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Last year I had to slap myself when, talking to friends about drinks later, I said "We'll see us at 6". But yes, I find I am forgetting some standard English words and my Dutch GF , who is pretty much fluent in English, often helps me out.

But even she sometimes struggles to find the correct word in English, 2 years ago she wanted to use the word "often", but just could not remember it, so she said it in a different way which made sense to her... "very sometimes". Now I use that often, sorry, very sometimes, instead of often (sorry, very sometimes).
When agreeing to meet at half six, I always need to think whether it’s 5:30 or 6:30
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Old 17.03.2021, 09:11
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Re: German/French creeping into your English

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I didn't think I was too bad at it until I was chatting to my two brothers, one who lives in Austria. It wasn't until my non German speaking brother stopped us and told us to stick to English that we realised we had the odd German word stuck in. "Parkplatz" was the only one I can remember now but he asked about a few others. He understood them from context but I was suprised we'd even used the words.
I have a Hungarian friend who peppers her German speech with very odd words. I initially assumed they were Hungarian words but have since worked out that they are not . So one day asked her and she insisted that it was all correct German. So I checked the dictionary and every single one of those peculiar words was actually German . So shame on me for assuming otherwise.
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Old 17.03.2021, 09:11
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Re: German/French creeping into your English

Absolute no. German has not into my English at all crept.
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Old 17.03.2021, 10:07
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Re: German/French creeping into your English

I make a photo.
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Old 17.03.2021, 10:41
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Re: German/French creeping into your English

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I agree with you. But I couldn't help noticing, that your handle crème brûlée misses three "accents", an accent grave, an accent circonflexe and an accent aigu.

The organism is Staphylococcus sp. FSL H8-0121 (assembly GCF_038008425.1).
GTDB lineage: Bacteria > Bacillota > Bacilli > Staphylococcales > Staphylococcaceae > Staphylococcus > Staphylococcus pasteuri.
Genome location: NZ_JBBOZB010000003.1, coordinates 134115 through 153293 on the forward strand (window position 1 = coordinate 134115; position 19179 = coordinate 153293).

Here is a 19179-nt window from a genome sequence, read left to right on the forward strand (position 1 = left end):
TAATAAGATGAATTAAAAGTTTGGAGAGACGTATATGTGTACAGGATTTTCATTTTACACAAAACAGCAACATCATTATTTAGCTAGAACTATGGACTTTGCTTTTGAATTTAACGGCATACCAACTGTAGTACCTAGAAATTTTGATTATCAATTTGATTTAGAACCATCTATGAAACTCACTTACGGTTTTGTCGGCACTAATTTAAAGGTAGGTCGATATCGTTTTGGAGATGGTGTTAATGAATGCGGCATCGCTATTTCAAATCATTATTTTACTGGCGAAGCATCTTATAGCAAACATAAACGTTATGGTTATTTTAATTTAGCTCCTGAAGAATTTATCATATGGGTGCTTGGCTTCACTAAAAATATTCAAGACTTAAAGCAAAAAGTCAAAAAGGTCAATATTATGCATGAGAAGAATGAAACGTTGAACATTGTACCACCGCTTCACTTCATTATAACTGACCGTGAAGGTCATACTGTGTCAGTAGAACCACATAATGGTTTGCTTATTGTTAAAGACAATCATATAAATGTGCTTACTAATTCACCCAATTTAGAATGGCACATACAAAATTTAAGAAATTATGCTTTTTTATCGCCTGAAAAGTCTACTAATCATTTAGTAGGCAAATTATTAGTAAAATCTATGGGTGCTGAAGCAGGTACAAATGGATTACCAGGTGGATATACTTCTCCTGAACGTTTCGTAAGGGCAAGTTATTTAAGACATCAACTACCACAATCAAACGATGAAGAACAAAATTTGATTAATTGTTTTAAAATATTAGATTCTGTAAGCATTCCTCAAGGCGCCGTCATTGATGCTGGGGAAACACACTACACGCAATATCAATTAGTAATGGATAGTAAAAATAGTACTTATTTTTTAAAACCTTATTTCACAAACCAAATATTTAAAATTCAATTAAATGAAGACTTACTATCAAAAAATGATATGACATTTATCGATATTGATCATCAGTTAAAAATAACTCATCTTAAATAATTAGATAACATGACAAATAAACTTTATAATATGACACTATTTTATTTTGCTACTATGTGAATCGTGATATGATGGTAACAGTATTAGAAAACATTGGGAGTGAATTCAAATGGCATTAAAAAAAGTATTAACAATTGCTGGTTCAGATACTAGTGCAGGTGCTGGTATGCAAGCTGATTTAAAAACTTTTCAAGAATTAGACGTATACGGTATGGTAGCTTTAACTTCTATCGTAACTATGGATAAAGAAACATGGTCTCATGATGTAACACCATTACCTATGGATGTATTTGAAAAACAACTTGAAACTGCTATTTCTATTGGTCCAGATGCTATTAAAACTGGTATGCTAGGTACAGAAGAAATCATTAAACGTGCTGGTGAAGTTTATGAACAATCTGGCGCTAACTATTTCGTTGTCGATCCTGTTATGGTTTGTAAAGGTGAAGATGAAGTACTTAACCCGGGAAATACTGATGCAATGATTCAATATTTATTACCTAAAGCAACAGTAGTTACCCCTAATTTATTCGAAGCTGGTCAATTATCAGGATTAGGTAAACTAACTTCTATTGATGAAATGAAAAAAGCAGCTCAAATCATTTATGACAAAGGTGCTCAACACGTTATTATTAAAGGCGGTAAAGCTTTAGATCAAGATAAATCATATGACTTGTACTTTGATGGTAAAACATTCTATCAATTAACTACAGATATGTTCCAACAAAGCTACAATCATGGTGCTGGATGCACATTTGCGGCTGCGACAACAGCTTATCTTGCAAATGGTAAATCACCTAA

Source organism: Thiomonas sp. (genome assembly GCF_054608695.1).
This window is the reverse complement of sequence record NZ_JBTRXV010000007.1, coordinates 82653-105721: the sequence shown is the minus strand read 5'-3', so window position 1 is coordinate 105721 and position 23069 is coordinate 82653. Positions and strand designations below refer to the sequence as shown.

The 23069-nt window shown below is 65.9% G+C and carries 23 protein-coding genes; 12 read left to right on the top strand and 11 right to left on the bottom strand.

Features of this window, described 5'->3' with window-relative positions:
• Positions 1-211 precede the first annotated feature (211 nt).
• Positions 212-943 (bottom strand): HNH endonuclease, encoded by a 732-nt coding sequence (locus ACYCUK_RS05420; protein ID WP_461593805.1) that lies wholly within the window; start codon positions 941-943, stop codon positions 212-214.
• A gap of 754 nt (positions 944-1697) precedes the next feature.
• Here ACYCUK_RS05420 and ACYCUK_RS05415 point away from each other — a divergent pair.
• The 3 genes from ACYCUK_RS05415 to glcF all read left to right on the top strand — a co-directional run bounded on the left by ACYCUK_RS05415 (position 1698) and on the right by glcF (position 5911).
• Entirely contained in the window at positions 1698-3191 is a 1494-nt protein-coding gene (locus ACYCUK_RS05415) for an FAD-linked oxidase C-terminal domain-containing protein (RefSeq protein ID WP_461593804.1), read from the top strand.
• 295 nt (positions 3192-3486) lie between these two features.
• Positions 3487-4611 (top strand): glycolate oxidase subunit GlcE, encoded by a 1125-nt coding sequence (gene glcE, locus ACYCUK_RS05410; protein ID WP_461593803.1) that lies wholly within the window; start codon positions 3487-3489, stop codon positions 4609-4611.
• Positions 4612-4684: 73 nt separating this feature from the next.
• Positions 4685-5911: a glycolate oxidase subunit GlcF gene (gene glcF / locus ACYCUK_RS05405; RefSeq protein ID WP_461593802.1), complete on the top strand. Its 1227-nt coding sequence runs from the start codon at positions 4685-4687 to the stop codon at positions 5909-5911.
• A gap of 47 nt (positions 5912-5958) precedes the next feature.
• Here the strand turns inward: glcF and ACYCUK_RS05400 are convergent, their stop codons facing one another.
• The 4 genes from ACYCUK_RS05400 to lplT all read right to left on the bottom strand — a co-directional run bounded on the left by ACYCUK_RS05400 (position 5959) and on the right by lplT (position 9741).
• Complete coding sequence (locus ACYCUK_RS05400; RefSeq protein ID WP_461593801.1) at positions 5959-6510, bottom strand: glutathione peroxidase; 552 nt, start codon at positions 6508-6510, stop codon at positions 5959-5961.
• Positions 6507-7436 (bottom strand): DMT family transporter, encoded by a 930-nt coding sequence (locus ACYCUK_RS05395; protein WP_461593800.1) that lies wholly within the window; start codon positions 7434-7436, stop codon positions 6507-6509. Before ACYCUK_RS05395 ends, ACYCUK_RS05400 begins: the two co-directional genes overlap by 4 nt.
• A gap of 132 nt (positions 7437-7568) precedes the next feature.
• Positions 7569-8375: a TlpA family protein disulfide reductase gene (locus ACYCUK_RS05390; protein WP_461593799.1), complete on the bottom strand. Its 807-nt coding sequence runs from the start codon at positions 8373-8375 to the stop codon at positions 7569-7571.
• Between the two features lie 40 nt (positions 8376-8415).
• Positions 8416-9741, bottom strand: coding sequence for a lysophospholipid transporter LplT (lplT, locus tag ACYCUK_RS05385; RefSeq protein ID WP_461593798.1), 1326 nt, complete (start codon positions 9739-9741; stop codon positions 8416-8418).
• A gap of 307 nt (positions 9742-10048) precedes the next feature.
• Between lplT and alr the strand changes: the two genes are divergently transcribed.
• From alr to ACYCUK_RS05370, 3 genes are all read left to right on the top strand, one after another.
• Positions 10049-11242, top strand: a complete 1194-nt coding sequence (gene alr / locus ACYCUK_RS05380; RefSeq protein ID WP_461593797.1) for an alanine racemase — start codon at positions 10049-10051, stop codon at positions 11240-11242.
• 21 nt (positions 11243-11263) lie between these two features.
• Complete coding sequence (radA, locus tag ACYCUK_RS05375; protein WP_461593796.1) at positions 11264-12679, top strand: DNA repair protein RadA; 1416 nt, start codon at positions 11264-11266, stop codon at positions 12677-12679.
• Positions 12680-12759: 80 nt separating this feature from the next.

Does happen, doesn't it.
Mais, oui I'm part French, so the missing accents irritates me even more But as we are on an ENGLISH forum, I purposely left off the accents because you don't usually see them in an English context ;-)
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Old 17.03.2021, 10:46
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Re: German/French creeping into your English

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I make a photo.
That one's Super.

Natürlich.
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Old 17.03.2021, 10:51
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Re: German/French creeping into your English

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I agree with you. But I couldn't help noticing, that your handle crème brûlée misses three "accents", an accent grave, an accent circonflexe and an accent aigu.
Does happen, doesn't it.


I personally believe it's a laziness of the brain. In spite of loving to talk to people who speak both English and German (because it's so comfi) I concentrate on keeping the languages apart when ever I notice I'm not.
The older I get, the more my mixing bugs me. Maybe I'm worried about alzheimer.
Interference doesn't have to be laziness of the brain. It could be the opposite, too eager to integrate new stuff, etc. Everyone's brain programing and agility is different, how it corresponds to one's effort is different. It can be lazy to assume or expect laziness, in fact. The Teacher Rule No. 1.
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Old 17.03.2021, 11:03
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Re: German/French creeping into your English

I think my Aussie English is being affected by German in the following ways:

* In typical Aussie fashion I will always choose a German word if it is shorter than the English one (eg "genau" instead of "exactly")
* Swiss think I'm British when I talk English
* I swear in Swiss-German
* My English grammar is twisting to the extent that some people think I'm quoting Shakespeare.